To here the three birds songs check out Pine (here), Chipping Sparrow (here) and Worm-eating Warbler (here). Interesting to compare the three songs. When I am trying to make an ID on song of these three the general rule is that the Chipping Sparrow has a long flat rattley call – much like song 2 on the Cornell site (from California). It often ends very abrubtly as well. Pine usually is ‘sweeter’ and more musical sounding to my ear and often tails off as if on a fade out setting. Of course the first track on the Cornell site from West Virginia has that slightly ‘sweeter’ sound which makes the ID somewhat harder but does at least have the abrupt end that I associate with Chippings. If you compare the Worm-eating it is much more similar to the California recording of the Chipping and has many of the same qualities. To my ear it is a little buzzier (often described as more insect-like), but it can be tough. Habitat often helps with making an ID with these two I find,with Chipping unlikely to be found in deep woodland settings . It’ makes me feel better to know that the birds themselves sometimes find it tough 😉

Beers, Dancing and Birds

4 05 2009

Not just the end to a fine Sunrise Birding tour ;), but rather a combination of a few cool science articles sent to me over the last couple of weeks. The first is one passed on by Mike Ferrari, one of the Sunrise Birding walk regulars about how blue birds develop their amazingly bright plumage, not through pigment but through nanostructures that to the layman have a similar structure to beer foam (here).

I’m sure a few of you have also seen some of the viral videos on the web that have been doing the rounds of amazing dancing cockatoos. Well it seems like there are some scientific studies (this kind of study makes me wish I hadn’t given up on science after my Chemistry GCSE) that have discovered that as well as humans, some birds have an absolutely spot on sense of rhythm. The BBC website (here) has an article and some cool videos of the birds in action!  I have to say in my experience that the birds could probably teach most of the people I see down in SONO a bit about getting their groove on!!! Although to be fair the birds probably aren’t quite so influenced by the liquid mentioned in the first article when they get to strut their stuff.

Tis the season to go Woodcocking!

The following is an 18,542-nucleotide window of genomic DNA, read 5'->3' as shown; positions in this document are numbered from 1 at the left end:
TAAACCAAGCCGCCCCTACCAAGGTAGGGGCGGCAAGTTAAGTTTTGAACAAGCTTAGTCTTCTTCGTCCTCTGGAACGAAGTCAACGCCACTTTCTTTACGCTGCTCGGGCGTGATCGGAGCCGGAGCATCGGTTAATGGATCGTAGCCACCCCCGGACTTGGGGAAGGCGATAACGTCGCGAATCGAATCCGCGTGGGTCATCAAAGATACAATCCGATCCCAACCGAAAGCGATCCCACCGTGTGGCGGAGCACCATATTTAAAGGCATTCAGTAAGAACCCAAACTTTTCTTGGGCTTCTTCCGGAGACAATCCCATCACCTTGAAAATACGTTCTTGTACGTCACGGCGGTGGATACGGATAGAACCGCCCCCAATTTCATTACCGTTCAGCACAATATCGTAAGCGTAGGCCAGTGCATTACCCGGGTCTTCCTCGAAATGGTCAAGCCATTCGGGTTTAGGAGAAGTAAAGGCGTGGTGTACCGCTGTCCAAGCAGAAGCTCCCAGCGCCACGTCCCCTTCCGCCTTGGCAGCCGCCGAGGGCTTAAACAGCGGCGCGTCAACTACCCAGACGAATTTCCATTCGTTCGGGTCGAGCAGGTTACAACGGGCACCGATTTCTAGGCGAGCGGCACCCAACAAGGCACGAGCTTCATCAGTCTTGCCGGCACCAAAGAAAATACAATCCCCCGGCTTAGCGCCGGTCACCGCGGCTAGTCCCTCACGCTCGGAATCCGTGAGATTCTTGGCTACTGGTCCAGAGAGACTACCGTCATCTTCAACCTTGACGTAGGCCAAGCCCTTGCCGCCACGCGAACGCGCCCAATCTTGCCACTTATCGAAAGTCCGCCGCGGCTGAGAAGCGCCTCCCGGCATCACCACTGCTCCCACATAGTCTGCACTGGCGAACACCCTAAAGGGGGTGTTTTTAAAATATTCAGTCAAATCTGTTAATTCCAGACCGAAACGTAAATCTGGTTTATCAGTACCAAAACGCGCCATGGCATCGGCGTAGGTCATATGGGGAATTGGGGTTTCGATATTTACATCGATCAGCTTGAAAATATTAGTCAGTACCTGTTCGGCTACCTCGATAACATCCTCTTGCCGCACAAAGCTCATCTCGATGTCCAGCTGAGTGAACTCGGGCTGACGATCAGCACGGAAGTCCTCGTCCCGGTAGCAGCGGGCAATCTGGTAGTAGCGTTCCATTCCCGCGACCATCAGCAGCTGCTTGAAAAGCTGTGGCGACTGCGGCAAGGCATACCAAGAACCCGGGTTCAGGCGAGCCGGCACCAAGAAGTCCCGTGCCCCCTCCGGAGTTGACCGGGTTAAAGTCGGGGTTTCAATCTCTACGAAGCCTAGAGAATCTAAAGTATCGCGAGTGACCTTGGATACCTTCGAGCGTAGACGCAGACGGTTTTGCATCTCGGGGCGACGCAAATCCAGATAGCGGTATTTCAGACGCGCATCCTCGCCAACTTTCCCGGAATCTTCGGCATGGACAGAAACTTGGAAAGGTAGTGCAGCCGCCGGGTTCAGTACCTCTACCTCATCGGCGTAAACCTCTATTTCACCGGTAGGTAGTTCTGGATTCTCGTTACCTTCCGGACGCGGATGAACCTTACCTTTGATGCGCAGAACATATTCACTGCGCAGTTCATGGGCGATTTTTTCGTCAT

13 03 2009

Spring is here and the woodcock are already out and about at Allen’s Meadows in Wilton. Thought this cool video from the Bird Chick might be entertaining to see. My personal note would be to pick an evening where the wind is pretty much still, as even a fairly light wind seems to keep the Woodcock from going into full display mode and they just hang out on the ground or chase each other around. I also once read that you need a warm evening over 40 degrees but I think that is more of a guide to when they might first show up. We’ll find out tonight as they are predicting it to only be around 38 degrees.

This ones for all the ladies out there…

18 02 2009

Leucistic Northern Cardinal - James Van Acker

After the interesting gynandromorph and leucistic Cardinal pictures (see above) on my blog recently and my mention that both male and female Northern Cardinals sing, my wife got in on the act and sent me this interesting article about Cardinal vocalizations (here). Appears that the old male Cardinals aren’t the quickest on the uptake when it comes to learning songs. In fact they lag rather noticeably behind their female counterparts in learning smarts. I have the feeling that my wife was trying to hint at some general inference here! Anyway an interesting piece of research about a common backyard bird.  The Science Daily Website also has a host of other interesting articles about bird song, animal intelligence etc and is well worth a perusal.

Finch Behavior

15 01 2009

At sunset, I noticed that a handful of Pine Siskins were heavily investigating one of the squirrel dreys in my yard, which made me recall  an event from a few years back: after a particularly heavy daytime winter shower I went into the garden and discovered all of these Goldfinches (maybe a dozen or so) appearing from underneath a drey. My guess at the time was that they were sheltering under it during the downpour, which I thought was rather smart.

I then read today that dreys are generally only used as nests by squirrels in the summer (they prefer cavitie nests in winter) and also that the entrances were underneath, so as to protect them from the intrusion of the  elements.  So I wonder: a) whether those Goldfinches those years back were actually sitting out the storm inside the nest? and b) whether birds might use abandoned nests like this for overnight roosts?

Kind of interesting. It certainly seems like they might make the perfect overnight home for a cold finch. I’ll have to get up at the crack of dawn tomorrow to see what, if anything, flys out. Of course the other possibility they were just investigating them for food?